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Kendal at Oberlin Blog

An "Old" Blogger: Frances Kolarek, Shares Advice and Laughter

Posted by Molly Kavanaugh on Oct 29, 2015 2:41:58 PM

Written By: Molly Kavanaugh

“I am deaf. And it’s a huge pain in the neck. And that other four-letter place.”

So begins a blog by Frances Kolarek, who minces no words in telling her neighbors at Collington, a Kendal Affiliate in Metro DC, what she thinks about hearing aids.

“When I suggested to a fellow resident that hearing aids might be a good idea, he said, ‘Oh, but they make you LOOK so old.’ This from a person wearing trifocals and carrying a HurryCane. Look old? Get out your abacus and count. You ARE old. And, you are not ‘hard of hearing.’ You are deaf.”

Frances, who turns 98 next month, is also old, along with funny, well read, a writer, a museum goer and a computer nut.

“I’m on my fourth or fifth Mac now and can put together a three-fold brochure, make up a 12-page newsletter with cropped and sized pictures, stuff it and send it to the printer by e-mail.  Pretty good for an old woman, Hanh?” she wrote in an email.


Frances' Journey

Frances has lived a fourth of her life at Collington, moving there after the death of her husband, Joe. The two met at the Times-Herald newspaper in D.C., where Frances was a reporter and Joe a copy editor. The couple relocated to New York when the Office of War Information hired Joe. Frances got a job at Time magazine as a researcher/reporter, then as a stringer in Prague where Joe was stationed.  

“But after Joe was named Press Attaché, Ambassador Steinhardt suggested a conflict of interest, and I quit,” she wrote. 

After stays in Guinea, West Africa, Bonn, Germany and other foreign cities, the couple moved back to the United States, and later retired to an island in the Chesapeake Bay.


Beginning to Blog

Once settled at Collington, Frances thought she’d write a book about aging. She began gathering material from newspaper clippings and books, but decided that the “whole aging picture” was changing so fast her book would be outdated the minute it was published.

But not a blog.

Frances started blogging about a year ago, and posts when she has something she wants to share. “A Celebration of Age” is the theme of her blog.

She’s written a couple blogs about sex. “Medical authorities who study the effects of sexual intercourse assure us that it offers only benefits. The danger of stroke during sex is minimal, they say, and it’s good for your heart. Yes. Good for your heart physically and emotionally.”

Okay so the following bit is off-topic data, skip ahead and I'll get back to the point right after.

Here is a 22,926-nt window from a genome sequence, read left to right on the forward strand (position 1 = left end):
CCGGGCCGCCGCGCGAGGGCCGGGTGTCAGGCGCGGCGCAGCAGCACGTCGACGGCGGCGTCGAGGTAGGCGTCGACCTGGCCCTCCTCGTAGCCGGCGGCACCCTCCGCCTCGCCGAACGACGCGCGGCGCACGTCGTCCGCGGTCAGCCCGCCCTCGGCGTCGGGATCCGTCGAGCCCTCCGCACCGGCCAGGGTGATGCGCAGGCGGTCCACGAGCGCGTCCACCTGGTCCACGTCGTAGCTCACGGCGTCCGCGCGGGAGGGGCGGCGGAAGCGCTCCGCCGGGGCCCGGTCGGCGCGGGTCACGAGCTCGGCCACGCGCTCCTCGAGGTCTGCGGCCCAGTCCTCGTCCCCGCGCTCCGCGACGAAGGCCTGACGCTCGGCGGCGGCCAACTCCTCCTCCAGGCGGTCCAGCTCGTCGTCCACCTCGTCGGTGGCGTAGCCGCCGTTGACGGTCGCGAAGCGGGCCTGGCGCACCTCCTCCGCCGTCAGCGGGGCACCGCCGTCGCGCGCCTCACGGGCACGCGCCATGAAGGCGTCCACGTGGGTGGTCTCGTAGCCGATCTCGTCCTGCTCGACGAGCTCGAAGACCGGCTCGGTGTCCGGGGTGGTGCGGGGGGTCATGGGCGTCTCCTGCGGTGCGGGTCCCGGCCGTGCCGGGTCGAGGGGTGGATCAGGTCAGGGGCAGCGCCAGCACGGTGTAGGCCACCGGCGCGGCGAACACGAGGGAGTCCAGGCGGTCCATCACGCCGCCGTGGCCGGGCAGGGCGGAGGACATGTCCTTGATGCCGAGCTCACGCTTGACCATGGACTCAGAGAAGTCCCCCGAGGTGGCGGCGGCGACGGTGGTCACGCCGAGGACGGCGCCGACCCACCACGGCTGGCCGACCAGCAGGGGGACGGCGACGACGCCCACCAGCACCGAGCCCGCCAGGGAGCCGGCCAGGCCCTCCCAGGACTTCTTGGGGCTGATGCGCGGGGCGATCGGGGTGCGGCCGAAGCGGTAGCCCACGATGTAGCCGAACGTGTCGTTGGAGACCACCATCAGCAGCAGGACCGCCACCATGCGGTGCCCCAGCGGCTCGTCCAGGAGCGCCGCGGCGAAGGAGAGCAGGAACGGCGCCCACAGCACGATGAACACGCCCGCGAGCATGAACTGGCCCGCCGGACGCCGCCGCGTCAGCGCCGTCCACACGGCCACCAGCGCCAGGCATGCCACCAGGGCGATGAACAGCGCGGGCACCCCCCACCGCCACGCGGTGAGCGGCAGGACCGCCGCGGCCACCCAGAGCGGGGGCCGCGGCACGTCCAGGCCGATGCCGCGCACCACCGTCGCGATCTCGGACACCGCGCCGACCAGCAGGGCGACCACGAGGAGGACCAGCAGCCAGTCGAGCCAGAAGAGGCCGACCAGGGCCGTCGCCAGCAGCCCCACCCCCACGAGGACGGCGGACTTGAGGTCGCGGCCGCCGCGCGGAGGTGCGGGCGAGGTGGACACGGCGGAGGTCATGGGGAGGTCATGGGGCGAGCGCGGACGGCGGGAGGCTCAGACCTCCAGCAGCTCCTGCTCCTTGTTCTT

And more than a couple about the benefits of laughter (“Lighten up and laugh at your ‘old fogy’ tendencies”), and the joy of growing old at a retirement community like Kendal (“Note to prospective residents: Come while you still have the energy to move, adapt and to enjoy this place.”)

And she shares advice.


Advice from Frances


In her 30s, while living in Belgrade (then Yugoslavia) Frances met an American woman in her 80s who was visiting her daughter. The two women got talking over dinner, and like any good reporter Frances peppered her with questions.

“Upbeat about aging, she did admit that the loss of one’s friends through death was a distinct drawback. ‘It can get lonely,’ she said. ‘If I were to give one piece of advice to those facing old age, it would be: Make young friends throughout your life. You are less likely to lose them.’”

“Make young friends! Those words have stuck with me, and I have tried to follow the advice,” Frances blogged.  

Several young friends have helped her stay up-to-date on everything tech and others have driven her back to her old D.C. neighborhood for dinner.  

Ideas for her blog come largely from her reading materials, which include the New York Times, Atlantic Monthly, New Yorker, Smithsonian, New York Review of Books, and the Mayo Clinic newsletter.  

She ended our email interview with her own question – and answer.

“You know what my purpose is?  To see ‘old’ replace ‘young’  as a word of envy, a goal to be attained.”

Start living the good life

Written By: Molly Kavanaugh

Topics: Active Lifestyle

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